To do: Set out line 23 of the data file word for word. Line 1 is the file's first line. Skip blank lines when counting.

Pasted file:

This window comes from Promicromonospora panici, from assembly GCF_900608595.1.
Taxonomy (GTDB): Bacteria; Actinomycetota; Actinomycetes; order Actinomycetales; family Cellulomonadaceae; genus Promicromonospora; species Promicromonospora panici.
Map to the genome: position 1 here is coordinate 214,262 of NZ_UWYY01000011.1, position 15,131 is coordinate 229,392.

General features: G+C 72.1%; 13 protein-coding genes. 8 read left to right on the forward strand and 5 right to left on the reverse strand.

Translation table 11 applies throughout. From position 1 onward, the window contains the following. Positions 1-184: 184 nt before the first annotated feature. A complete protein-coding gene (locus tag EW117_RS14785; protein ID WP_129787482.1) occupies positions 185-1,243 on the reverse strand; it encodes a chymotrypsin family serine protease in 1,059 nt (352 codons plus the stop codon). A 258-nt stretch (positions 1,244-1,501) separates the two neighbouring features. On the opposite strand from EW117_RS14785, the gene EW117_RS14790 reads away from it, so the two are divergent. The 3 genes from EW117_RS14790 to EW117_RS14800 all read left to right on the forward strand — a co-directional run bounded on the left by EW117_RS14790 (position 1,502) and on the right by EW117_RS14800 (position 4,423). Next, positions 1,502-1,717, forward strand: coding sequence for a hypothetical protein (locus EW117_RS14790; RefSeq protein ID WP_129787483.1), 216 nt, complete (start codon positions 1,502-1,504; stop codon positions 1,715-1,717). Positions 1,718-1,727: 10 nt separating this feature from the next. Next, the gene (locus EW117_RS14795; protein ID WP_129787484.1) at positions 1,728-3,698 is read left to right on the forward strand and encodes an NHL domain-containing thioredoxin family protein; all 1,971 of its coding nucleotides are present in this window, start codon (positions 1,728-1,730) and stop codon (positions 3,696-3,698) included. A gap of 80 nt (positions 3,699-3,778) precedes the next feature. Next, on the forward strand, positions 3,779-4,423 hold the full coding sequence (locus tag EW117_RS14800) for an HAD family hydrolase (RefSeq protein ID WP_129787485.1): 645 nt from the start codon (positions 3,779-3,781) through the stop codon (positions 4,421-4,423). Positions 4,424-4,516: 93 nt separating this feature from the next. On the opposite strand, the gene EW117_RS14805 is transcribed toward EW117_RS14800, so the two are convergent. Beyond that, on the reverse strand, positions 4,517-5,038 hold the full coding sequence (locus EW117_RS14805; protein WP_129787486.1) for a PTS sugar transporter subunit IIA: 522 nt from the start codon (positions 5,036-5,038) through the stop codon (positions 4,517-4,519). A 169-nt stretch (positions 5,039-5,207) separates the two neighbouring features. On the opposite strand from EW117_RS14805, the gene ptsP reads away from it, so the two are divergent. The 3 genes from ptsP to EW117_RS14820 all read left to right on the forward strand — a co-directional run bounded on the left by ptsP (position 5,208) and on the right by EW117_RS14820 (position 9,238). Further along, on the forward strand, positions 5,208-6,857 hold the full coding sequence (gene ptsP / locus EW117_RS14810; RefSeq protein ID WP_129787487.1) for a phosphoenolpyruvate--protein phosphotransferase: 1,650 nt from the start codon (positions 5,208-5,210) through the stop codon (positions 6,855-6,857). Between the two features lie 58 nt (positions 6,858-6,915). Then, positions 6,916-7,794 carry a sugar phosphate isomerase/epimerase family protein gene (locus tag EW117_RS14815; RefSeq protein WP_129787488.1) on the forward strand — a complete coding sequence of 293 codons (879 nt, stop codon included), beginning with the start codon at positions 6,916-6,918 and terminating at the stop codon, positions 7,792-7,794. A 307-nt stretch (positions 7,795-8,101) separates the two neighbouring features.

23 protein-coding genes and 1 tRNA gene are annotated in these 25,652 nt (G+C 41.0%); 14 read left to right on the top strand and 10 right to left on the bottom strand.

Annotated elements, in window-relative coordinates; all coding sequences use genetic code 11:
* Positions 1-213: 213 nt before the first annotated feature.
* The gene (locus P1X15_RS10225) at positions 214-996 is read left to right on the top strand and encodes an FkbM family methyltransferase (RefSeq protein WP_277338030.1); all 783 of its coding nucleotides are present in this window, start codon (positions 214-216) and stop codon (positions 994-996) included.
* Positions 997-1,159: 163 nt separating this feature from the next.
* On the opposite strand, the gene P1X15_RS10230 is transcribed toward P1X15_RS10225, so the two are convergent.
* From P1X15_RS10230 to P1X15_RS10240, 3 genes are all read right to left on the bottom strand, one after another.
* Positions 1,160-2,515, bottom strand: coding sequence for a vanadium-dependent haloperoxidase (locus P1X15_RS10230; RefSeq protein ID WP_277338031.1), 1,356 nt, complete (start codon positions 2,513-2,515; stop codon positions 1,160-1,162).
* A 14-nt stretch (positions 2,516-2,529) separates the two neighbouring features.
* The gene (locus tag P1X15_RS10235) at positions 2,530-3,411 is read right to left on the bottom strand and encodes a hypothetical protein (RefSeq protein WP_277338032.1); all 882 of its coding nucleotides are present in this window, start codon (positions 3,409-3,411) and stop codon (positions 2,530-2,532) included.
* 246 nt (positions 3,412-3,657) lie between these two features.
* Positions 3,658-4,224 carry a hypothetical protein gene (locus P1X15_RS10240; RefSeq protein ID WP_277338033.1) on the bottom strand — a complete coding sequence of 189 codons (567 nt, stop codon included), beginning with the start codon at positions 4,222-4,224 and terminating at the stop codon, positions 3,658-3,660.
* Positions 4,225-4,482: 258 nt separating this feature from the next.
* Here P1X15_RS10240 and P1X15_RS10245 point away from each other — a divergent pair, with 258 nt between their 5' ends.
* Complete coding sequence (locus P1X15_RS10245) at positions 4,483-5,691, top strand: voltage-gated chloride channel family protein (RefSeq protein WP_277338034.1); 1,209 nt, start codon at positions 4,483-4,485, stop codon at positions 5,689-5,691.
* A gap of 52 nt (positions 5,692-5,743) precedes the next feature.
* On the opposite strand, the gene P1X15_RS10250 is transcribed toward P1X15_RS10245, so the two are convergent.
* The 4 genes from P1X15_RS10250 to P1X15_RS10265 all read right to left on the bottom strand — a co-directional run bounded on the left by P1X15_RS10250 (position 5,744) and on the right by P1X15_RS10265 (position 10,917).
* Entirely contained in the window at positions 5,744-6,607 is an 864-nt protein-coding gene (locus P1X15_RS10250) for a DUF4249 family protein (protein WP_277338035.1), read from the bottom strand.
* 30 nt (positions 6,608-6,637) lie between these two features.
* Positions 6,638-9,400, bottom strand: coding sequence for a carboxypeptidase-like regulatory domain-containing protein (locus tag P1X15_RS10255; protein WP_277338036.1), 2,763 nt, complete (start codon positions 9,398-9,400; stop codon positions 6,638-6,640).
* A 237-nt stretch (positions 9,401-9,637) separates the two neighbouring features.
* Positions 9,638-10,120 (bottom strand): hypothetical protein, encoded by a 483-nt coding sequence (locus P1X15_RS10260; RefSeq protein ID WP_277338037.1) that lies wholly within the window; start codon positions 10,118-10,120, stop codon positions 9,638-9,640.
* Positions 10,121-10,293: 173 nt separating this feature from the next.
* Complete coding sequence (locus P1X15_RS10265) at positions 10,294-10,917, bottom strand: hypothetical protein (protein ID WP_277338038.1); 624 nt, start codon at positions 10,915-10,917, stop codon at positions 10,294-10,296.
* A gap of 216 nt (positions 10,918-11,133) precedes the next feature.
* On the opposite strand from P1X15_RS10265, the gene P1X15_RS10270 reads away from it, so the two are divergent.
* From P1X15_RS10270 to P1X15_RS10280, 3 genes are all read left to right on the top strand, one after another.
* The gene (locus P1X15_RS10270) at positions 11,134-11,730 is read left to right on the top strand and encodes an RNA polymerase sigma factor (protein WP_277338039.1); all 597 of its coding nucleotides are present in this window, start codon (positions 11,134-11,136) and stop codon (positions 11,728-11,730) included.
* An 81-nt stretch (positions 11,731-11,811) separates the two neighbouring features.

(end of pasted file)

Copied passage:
* The 4 genes from P1X15_RS10250 to P1X15_RS10265 all read right to left on the bottom strand — a co-directional run bounded on the left by P1X15_RS10250 (position 5,744) and on the right by P1X15_RS10265 (position 10,917).